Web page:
This historic book may have numerous typos and missing text. Purchasers can download a free scanned copy of the original book (without typos) from the publisher. Not indexed. Not illustrated. 1889 edition. Excerpt: ...of France sent an embassy from Cyprus to the great Khan of Tatary, whose force at that time occupied a large part of Russia. The ...
This historic book may have numerous typos and missing text. Purchasers can download a free scanned copy of the original book (without typos) from the publisher. Not indexed. Not illustrated. 1889 edition. Excerpt: ...of France sent an embassy from Cyprus to the great Khan of Tatary, whose force at that time occupied a large part of Russia. The messengers found a Russian architect and a French goldsmith working for him. And Du Plan Carpin, who in 1246 was sent by Innocent IV. to the great Khan Gajuk, and who described the pomp and wealth of the Tatar Court, speaks of a Russian goldsmith who was a favorite of the Khan, and who had made a throne of ivory, adorned with gold and precious stones and ornamented with bas-reliefs. It is utterly improbable that the Tatars, in the long time they ruled Russia, should have tried to give a different direction to the artistic taste and style of the people. Nomads as they were, they had no artistic style of their own, and did not trouble themselves about the Russians, except to get money out of them. But the Tatar Khans, in all probability, served as means of communication between the Asiatic races who possessed an artistic style, on the one hand, and the oppressed Russian people, on the other. The Russian artists who resided among them looked deeply into the art forms of the interior of Asia, which were new to them, and they remembered them when they came home. In 1247 INFLUENCES FROM THE EAST. 159 the Russian national hero and saint, Alexander Nevsky, celebrated for his victories over the Swedes and the German order of knights, was obliged to pay a personal visit to the camp of the golden hordes, and was thence taken to the great Khan himself, in order to obtain a desired alleviation and mitigation of the conditions of vassalage. The journey took two years, and shows how many points in common there were between the two courts, and how easily impressions must have been received. In this respect, I am greatly struck by a...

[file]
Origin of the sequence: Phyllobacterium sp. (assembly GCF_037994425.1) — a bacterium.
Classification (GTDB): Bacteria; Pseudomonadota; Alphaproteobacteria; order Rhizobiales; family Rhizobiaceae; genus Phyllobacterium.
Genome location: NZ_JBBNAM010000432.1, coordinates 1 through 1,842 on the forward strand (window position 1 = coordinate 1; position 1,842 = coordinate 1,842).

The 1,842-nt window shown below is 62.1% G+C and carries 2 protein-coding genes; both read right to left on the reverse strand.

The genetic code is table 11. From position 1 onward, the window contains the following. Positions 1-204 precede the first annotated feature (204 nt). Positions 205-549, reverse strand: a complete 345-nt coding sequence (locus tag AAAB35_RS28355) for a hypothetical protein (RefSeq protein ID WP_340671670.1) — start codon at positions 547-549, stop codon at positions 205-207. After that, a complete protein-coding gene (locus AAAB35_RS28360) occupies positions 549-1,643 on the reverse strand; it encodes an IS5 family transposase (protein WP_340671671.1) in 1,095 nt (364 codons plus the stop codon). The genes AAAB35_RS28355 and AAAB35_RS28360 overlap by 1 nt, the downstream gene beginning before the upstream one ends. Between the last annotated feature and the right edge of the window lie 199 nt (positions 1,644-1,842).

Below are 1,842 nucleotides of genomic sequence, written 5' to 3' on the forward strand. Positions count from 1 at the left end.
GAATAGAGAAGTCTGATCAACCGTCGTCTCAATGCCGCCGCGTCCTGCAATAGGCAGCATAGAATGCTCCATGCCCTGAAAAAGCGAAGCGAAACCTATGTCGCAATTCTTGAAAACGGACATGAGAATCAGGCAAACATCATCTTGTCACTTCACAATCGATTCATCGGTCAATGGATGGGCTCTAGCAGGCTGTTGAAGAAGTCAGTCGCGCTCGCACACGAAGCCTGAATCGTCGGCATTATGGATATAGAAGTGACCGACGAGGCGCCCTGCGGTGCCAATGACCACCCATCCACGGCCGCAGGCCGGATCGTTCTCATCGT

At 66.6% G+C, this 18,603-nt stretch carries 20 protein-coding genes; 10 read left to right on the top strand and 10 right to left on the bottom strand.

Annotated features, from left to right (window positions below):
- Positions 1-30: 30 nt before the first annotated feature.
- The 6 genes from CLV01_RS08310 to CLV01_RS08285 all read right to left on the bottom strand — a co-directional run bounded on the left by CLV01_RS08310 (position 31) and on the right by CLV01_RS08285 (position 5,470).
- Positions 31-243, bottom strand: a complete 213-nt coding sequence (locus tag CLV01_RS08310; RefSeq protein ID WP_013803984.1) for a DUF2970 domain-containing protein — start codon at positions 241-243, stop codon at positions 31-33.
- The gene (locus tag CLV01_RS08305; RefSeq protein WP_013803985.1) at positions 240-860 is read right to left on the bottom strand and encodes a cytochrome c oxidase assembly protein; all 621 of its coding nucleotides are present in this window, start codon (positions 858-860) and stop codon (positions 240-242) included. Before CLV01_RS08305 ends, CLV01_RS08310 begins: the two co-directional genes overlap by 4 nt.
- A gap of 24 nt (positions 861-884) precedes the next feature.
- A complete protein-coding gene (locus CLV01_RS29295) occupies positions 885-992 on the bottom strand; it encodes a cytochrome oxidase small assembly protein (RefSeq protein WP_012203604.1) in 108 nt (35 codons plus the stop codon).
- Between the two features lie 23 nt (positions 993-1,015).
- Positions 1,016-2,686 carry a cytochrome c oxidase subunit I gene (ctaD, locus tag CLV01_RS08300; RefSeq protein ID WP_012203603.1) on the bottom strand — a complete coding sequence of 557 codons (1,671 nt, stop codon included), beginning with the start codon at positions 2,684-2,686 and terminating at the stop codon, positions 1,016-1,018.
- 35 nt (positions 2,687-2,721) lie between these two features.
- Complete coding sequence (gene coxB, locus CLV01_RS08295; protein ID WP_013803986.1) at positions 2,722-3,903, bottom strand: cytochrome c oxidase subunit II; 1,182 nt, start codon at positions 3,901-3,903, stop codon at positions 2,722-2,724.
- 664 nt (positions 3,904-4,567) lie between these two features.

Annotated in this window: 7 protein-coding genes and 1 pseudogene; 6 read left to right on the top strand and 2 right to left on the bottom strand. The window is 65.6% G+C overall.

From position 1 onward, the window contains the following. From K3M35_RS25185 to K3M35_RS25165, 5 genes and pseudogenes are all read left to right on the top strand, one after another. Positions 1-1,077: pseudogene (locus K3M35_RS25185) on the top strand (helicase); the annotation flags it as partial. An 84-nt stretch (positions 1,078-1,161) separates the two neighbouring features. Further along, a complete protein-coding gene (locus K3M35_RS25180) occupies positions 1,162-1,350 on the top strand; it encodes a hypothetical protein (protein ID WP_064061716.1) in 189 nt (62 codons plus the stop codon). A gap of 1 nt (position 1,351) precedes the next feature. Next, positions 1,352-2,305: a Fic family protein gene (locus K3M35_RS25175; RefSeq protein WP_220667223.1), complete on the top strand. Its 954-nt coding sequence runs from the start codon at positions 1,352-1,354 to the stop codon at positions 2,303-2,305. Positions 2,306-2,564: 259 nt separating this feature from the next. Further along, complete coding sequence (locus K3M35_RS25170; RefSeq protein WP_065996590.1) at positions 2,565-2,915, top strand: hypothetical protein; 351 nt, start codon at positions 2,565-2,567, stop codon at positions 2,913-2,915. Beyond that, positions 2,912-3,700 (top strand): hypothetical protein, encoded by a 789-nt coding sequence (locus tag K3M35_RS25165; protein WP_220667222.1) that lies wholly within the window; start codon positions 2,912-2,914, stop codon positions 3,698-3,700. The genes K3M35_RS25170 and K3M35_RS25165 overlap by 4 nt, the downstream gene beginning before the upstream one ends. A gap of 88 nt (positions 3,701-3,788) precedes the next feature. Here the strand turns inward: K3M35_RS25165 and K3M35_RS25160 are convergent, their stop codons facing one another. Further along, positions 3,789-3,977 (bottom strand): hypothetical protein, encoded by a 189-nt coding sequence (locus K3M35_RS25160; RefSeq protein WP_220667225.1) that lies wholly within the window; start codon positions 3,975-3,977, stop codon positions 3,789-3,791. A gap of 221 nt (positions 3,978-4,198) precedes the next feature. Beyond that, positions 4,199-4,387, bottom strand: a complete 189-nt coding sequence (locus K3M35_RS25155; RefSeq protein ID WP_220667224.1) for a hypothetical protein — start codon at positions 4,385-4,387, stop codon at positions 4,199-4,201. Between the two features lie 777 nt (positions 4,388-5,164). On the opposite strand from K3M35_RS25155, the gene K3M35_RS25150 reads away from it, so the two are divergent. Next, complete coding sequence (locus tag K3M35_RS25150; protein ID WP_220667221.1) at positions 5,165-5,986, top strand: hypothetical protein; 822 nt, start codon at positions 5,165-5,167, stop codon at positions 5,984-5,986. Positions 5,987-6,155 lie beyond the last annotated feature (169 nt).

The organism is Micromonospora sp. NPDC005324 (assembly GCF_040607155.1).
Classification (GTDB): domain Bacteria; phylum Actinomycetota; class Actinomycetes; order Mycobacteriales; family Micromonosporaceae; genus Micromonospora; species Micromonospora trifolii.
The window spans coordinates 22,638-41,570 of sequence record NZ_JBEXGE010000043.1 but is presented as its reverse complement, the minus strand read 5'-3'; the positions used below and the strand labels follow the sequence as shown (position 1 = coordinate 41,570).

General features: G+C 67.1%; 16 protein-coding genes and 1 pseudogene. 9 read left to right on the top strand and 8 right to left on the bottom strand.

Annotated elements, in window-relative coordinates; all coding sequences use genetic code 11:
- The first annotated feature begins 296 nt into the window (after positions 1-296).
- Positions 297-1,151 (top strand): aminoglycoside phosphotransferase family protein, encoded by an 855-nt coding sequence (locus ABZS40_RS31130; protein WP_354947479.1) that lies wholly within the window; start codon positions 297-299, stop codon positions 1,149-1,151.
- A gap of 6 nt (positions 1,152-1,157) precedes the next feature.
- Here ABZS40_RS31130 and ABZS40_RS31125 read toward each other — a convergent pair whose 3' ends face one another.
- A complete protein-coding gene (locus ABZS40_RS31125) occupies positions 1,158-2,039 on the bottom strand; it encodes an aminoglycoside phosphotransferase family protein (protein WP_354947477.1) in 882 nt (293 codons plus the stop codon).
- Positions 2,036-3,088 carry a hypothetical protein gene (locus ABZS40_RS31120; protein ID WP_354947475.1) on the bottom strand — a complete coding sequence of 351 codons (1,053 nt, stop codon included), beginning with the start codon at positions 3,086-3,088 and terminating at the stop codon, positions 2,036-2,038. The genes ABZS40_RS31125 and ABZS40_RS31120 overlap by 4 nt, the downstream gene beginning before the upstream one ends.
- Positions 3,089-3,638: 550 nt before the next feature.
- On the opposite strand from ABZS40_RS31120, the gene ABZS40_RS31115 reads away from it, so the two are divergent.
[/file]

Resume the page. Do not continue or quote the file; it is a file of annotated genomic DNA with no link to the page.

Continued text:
Hardcover reprint of the original 1889 edition-beautifully bound in brown cloth covers featuring titles stamped in gold, 8vo-6x9". No adjustments have been made to the original text, giving readers the full antiquarian experience. For quality purposes, all text and images are printed as black and white. This item is printed on demand. Book Information: Impressions Of Russia. Brandes, Georg Morris Cohen. Indiana: Repressed Publishing LLC, 2012. Original Publishing: Impressions Of Russia. Brandes, Georg Morris Cohen. New York: Crowell, 1889. Subject: Russian Literature History And Criticism.
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